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Transit of Venus : Honolulu Station journal (Kailua sub station)

Transit of Venus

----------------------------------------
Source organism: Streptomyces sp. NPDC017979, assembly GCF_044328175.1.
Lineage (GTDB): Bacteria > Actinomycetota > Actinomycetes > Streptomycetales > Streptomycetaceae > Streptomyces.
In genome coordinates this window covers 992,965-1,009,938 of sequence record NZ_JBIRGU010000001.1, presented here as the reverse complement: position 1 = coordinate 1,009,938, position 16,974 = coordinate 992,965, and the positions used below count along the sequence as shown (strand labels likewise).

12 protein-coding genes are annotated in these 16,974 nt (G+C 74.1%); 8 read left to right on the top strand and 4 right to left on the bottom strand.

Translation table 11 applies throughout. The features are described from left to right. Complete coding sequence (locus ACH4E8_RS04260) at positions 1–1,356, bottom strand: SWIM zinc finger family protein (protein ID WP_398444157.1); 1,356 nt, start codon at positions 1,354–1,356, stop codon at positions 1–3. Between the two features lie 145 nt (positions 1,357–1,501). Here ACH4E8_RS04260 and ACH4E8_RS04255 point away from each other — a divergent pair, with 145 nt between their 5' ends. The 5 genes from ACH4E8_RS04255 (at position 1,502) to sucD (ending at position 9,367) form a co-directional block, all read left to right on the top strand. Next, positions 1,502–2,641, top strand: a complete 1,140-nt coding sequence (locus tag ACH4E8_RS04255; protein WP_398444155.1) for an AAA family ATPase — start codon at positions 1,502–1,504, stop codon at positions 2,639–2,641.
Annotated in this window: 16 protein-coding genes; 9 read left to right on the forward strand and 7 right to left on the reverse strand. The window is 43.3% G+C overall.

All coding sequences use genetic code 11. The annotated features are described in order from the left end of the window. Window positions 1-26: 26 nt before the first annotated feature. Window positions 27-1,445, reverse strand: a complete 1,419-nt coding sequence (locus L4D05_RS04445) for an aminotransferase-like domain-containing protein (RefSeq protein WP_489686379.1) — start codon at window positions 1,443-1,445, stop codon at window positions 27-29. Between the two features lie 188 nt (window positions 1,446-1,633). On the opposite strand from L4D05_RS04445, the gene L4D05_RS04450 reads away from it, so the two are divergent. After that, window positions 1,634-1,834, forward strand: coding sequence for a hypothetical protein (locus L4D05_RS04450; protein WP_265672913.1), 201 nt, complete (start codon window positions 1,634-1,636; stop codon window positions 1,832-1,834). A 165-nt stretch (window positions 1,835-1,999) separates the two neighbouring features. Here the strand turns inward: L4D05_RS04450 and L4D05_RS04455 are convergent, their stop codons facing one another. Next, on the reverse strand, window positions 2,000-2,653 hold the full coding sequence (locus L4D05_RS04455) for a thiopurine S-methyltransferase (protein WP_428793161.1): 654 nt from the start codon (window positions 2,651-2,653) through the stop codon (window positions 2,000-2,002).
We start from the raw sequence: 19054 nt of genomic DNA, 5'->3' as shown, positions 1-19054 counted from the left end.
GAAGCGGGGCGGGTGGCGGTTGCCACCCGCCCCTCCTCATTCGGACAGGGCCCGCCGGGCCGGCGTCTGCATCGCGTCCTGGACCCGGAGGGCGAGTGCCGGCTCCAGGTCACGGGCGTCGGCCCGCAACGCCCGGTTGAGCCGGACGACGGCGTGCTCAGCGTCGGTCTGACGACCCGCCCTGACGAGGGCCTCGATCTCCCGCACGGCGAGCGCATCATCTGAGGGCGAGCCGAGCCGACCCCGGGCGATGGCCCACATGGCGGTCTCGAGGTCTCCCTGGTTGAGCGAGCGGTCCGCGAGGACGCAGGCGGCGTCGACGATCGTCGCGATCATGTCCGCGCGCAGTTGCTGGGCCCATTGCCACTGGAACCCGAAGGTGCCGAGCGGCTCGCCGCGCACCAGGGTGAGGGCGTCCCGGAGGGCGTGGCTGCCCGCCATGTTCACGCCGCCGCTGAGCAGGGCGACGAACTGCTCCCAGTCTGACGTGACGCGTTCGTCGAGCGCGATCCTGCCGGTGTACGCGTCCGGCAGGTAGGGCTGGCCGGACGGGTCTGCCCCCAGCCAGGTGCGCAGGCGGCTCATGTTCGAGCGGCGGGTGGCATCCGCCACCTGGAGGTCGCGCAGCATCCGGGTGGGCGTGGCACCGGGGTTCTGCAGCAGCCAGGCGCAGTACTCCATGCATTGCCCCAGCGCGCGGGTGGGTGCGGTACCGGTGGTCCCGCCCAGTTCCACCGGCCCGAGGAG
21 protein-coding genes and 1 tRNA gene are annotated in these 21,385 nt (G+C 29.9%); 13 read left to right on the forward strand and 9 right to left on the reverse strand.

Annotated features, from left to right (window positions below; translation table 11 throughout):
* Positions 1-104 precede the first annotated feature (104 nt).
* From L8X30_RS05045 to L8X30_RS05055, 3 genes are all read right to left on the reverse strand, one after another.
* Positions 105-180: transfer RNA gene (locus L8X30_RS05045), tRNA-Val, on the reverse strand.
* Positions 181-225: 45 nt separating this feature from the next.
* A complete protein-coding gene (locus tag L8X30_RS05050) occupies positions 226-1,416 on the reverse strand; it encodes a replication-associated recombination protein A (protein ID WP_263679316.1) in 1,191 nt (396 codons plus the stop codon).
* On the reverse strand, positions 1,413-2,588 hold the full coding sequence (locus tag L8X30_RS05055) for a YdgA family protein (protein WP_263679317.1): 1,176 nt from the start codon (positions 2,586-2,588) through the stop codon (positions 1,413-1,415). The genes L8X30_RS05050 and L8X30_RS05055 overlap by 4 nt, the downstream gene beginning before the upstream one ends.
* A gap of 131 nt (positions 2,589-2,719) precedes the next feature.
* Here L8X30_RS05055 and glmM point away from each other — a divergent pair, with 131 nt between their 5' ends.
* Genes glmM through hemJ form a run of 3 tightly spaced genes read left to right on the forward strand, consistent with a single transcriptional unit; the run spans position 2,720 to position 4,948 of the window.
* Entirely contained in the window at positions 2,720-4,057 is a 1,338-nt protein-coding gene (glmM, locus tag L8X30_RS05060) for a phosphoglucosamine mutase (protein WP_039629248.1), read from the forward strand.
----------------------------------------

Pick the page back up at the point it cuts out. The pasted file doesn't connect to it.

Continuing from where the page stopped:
<p style='text-align: justify;'>This journal is a record of the expedition to Hawai'i to observe the 1874 transit of Venus. It was kept by Professor George Forbes, who led this expedition as a sub-station for the Sandwich Islands (Station B) expedition led by Captain George Lyon Tubman. The journal presents a record of journey to Honolulu and the daily activities of the expedition party. The entries not only tell us the work carried out by the individual members of the party, but also the activities which they engaged in after they finished with their daily routine.</p><p style='text-align: justify;'>The majority of the entries record the daily tasks carried out by the party members, such as observations, computing, comparison of chronometers and clocks, and reduction of observations. In relation to this, there are notes on adjusting instruments and maintaining the condition of the buildings and the huts <a href='' onclick='store.loadPage(31);return false;'>25</a>. Some of these tasks were affected by the weather which in turn prompted Forbes to note the ever-changing weather conditions <a href='' onclick='store.loadPage(30);return false;'>24</a>, <a href='' onclick='store.loadPage(51);return false;'>45</a>. In addition, there is a mention of an earthquake which was not felt at Hawai'i, but recorded in Honolulu and other parts of the Sandwich Islands <a href='' onclick='store.loadPage(48);return false;'>42</a>.</p><p style='text-align: justify;'>Among the entries, the dramatic description of the death of one of the group, Charles Lambert, stands out <a href='' onclick='store.loadPage(21);return false;'>15</a>. Lambert was not an astronomer, but had met and joined the party during the voyage. He and Forbes had become close friends and enjoyed the Hawaiian activity of surfing together. The description of Lambert's drowning begins with setting the scene and then describes the actions taken by Forbes as well as by the locals in order to save Lambert’s life. The high number of pages devoted to this entry in comparison to other entries demonstrate the significance and the impact which Lambert’s death had not only on Forbes, but also on the party. Furthermore, the death was noted in the Honolulu journal kept by George Lyon Tupman. The entries following this description record the ways in which Forbes attempted to deal to with the loss of his friend’s life. The end of the period of Forbes’ grief is signalled by a written comment made by Tupman where he called the observer’s description of the events a modest account given that he could have also lost his life <a href='' onclick='store.loadPage(23);return false;'>17</a>. In later journal entries, Lambert’s death is re-visited through Forbes noting attempts to organise his friend’s funeral.</p><p style='text-align: justify;'>Besides the life of one of the party members, the journal also follows the gradual loss of an expedition member’s sanity, Henry Glanville Barnacle. First, the journal notes the diminishing productivity and quality of work of the observer, which is then followed by another later annotation from Tupman in which he noted that Barnacle’s behaviour was considered unsatisfactory by the entire expedition community and calling for his removal from the expedition party <a href='' onclick='store.loadPage(13);return false;'>7</a>. Barnacle was eventually sent home on 2 January 1874, a couple of months before the completion of the Sandwich Islands expedition.</p><p style='text-align: justify;'>Other misbehaviours are also noted in the journals. A story is told about one of the local assistants, Jim, stealing alcohol and damaging items in the huts, which action escalated into the prosecution of the assistant <a href='' onclick='store.loadPage(24);return false;'>18</a>.</p><p style='text-align: justify;'>The journal also records the visits made by both locals and members other expedition parties. Many of them were interested in exploring the island with Forbes in order to see the new monument erected for Captain Cook. The high esteem to which the monument was held by the visitors is remarked in the lengthy description of both the monument and the locals’ recollection of the memories and stories surrounding Captain Cook <a href='' onclick='store.loadPage(41);return false;'>35</a>.</p><p style='text-align: justify;'>Daniel Belteki<br /> University of Kent</p>

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